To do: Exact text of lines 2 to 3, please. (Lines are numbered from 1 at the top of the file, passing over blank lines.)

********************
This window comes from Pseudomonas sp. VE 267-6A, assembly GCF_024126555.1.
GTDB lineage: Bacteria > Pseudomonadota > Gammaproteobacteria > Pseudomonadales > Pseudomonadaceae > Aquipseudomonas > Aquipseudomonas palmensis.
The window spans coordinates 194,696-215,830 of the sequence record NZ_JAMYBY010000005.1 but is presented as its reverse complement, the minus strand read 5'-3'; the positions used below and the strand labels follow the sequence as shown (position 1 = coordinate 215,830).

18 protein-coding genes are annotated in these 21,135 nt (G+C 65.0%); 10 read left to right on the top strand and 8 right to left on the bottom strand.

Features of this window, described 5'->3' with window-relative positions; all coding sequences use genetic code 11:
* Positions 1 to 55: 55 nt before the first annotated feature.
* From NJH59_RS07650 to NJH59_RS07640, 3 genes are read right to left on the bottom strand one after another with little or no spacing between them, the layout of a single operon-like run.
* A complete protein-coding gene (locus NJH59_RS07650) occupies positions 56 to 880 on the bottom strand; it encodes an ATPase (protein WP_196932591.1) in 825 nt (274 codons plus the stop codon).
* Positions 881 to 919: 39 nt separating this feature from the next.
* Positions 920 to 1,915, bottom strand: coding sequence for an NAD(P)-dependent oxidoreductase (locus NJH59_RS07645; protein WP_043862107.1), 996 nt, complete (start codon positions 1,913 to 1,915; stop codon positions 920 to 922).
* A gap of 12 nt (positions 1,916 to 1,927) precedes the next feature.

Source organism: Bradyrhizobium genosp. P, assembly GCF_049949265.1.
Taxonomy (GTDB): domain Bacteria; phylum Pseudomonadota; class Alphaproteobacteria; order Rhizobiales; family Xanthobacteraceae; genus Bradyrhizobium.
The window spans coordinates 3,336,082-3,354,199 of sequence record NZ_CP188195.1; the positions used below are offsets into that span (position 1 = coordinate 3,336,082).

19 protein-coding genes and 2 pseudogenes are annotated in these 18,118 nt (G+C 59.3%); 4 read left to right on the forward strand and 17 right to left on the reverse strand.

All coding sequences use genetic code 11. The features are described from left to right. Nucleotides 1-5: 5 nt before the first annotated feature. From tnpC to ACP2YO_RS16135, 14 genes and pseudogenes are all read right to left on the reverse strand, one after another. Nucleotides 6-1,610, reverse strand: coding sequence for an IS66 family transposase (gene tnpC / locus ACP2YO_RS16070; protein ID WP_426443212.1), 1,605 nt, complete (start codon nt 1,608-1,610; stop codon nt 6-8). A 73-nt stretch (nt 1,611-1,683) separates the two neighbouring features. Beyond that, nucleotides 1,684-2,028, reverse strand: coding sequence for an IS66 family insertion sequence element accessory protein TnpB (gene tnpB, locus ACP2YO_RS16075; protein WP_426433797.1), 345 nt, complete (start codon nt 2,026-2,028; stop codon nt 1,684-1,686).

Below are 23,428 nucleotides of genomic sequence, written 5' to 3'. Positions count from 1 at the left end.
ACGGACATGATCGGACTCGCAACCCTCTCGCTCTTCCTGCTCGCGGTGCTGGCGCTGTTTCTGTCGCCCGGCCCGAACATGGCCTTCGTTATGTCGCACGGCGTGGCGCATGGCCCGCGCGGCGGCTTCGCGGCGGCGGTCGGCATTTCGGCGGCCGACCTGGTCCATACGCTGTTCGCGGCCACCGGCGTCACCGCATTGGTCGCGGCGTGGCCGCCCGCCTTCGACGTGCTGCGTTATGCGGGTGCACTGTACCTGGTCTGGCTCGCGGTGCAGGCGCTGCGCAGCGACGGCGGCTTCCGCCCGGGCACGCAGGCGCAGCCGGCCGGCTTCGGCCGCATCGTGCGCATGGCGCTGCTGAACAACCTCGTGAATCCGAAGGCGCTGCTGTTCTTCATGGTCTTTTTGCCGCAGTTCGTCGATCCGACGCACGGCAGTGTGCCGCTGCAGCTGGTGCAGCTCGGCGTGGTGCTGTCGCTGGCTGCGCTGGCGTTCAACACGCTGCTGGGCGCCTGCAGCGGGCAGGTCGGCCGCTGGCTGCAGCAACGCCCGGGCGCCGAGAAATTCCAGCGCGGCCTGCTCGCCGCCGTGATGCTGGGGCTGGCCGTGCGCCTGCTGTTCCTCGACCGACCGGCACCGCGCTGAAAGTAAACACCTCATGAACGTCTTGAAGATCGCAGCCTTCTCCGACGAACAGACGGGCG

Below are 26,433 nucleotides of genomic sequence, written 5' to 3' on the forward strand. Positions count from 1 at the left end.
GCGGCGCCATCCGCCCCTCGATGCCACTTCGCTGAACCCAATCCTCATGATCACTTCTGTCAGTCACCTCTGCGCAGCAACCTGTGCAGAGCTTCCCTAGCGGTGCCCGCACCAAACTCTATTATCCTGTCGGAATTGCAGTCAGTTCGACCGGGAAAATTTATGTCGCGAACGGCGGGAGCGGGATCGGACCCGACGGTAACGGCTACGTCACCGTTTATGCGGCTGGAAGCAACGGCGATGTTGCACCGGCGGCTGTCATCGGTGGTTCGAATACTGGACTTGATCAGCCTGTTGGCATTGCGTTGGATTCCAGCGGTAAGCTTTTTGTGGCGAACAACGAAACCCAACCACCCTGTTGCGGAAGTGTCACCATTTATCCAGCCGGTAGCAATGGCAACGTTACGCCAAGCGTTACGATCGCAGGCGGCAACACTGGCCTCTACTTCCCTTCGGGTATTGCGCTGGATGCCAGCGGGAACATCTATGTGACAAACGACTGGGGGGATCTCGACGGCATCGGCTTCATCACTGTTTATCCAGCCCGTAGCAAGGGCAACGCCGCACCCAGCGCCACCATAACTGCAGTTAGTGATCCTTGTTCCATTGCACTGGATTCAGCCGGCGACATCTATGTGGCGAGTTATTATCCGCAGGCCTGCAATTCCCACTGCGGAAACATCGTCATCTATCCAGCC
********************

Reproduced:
GTDB lineage: Bacteria > Pseudomonadota > Gammaproteobacteria > Pseudomonadales > Pseudomonadaceae > Aquipseudomonas > Aquipseudomonas palmensis.
The window spans coordinates 194,696-215,830 of the sequence record NZ_JAMYBY010000005.1 but is presented as its reverse complement, the minus strand read 5'-3'; the positions used below and the strand labels follow the sequence as shown (position 1 = coordinate 215,830).